You Don't Need To Engine Swap Your Toyota To Make 1,000 HP

Illustration for article titled You Dont Need To Engine Swap Your Toyota To Make 1,000 HP

When the world first saw the new Toyota Supra, the world wept that there was no Toyota-designed engine under the hood. Rather than some new 3JZ, there was a BMW B58 straight six. Well, everyone may dry their tears, as tuning legend Steph Papadakis got that stock Supra engine to the four-figure mark.

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Let me begin by saying that the 2JZ was not the greatest engine ever made. When Toyota raced the Mk4 Supra, even, it yanked out the heavy iron-block 2JZ and put in a four-cylinder instead.

Still, the whole reason for being for the Supra was that you could boost the overbuilt Bubble Era engine to the moon and make six or seven hundred horsepower on stock components, double that with support from a healthy aftermarket. If you wanted a dyno queen, you got a Supra. If you wanted a highway racer, you got a Supra.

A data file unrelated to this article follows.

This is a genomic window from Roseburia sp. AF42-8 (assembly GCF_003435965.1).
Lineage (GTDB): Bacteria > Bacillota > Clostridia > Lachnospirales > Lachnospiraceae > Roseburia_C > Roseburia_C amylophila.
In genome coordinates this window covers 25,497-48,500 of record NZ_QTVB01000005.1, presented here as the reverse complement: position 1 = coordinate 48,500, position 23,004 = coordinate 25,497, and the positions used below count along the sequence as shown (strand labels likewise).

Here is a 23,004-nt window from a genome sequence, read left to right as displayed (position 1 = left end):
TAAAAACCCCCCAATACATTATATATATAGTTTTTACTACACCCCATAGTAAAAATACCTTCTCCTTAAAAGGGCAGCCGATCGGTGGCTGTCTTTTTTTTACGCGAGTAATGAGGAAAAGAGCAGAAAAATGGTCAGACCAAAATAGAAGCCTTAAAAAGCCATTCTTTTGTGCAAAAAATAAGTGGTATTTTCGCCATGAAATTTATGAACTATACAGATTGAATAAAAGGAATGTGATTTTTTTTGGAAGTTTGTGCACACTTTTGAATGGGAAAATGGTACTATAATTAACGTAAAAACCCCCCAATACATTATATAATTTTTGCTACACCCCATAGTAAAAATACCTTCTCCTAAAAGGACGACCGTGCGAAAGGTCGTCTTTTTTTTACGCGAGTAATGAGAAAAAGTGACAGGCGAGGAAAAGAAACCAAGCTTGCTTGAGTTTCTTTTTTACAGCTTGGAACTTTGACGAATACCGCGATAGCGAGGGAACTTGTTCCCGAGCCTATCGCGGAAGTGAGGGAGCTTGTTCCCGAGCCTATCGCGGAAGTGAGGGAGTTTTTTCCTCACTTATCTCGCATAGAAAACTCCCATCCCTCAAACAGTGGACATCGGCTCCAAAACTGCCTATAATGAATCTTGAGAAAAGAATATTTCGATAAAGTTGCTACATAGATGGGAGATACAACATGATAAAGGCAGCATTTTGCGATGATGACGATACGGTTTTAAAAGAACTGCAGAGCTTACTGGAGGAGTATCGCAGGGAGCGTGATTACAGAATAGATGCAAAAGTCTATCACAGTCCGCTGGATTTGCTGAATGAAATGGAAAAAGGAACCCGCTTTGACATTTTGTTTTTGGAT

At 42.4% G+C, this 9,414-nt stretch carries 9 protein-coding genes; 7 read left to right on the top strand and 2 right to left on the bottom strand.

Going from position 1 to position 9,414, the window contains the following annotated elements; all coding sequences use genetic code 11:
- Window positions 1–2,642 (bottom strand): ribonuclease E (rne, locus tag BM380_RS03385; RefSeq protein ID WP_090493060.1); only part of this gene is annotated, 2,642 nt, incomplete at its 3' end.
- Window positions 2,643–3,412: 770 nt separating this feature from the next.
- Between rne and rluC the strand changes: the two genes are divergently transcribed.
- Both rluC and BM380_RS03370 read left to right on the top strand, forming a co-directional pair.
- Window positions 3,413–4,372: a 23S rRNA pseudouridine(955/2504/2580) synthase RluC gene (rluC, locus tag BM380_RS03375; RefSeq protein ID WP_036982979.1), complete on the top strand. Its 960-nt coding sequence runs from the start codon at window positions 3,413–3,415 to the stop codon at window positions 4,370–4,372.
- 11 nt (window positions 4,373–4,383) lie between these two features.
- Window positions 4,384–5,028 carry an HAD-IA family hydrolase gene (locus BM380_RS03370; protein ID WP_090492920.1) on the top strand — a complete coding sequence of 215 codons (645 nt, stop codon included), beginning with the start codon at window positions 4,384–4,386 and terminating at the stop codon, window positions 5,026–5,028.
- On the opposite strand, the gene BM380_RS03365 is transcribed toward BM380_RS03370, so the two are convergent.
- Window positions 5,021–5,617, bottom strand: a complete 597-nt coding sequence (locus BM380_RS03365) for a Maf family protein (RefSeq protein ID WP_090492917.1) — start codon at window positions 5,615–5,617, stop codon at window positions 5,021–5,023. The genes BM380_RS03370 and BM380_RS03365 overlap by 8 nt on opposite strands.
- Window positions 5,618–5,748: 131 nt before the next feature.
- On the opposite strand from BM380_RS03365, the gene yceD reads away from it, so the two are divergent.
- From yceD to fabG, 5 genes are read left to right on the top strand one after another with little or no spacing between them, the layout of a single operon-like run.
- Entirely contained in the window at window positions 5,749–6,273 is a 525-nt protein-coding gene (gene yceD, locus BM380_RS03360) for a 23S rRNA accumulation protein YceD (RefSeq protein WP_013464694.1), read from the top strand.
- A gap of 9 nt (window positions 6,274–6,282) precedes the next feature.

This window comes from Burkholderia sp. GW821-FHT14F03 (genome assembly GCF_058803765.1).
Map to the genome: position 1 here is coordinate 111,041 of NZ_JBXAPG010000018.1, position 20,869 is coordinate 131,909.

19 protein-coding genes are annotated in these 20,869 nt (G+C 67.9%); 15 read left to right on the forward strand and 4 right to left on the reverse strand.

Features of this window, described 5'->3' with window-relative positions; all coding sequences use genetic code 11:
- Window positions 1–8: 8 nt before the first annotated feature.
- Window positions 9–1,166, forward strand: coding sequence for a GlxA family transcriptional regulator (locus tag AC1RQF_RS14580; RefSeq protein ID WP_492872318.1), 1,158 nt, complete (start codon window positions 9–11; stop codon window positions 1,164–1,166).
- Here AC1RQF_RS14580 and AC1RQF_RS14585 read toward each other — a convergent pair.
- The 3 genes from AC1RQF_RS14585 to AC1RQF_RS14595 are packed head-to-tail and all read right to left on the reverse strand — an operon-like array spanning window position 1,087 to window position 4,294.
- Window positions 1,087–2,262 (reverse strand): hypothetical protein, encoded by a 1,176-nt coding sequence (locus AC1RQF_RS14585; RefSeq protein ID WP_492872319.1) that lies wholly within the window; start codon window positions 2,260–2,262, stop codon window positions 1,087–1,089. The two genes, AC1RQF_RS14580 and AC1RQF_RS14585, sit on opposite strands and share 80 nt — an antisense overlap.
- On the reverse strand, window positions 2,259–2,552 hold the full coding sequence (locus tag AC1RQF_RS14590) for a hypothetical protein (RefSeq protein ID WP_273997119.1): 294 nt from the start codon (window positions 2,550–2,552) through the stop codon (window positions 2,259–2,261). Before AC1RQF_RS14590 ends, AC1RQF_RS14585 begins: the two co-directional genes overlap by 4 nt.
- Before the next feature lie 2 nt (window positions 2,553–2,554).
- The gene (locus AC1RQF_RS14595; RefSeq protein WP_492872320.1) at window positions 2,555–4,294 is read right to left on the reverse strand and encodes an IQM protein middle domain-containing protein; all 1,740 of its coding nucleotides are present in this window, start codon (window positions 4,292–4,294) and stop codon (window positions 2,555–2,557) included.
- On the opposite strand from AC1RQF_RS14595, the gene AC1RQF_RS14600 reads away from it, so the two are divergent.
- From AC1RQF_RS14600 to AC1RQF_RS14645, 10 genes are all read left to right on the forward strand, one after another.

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That’s been the fundamental crisis of the Mk5 Supra. Without the big-power capability of the 2JZ, wasn’t it just some other GT car? Where was the identity?

Well, the B58 can make big power, at least with the giant brain of Papadakis behind the build and about 42 or 43 pounds of boost on an engine dyno. He thinks it even sounds like a 2JZ.

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Raphael Orlove is features editor for Jalopnik.

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DISCUSSION

The haters always puzzled me on this aspect of it. BMW has been making performance-oriented straight 6 engines for longer (and more successfully) than Toyota. It makes sense Toyota would go to them for an engine intended to go into a low-volume sports car that will not bring in enough money to justify developing an entire new engine platform. The tuning community has been getting big power out of N54s for years - it is no surprise that the same is true out of the B58.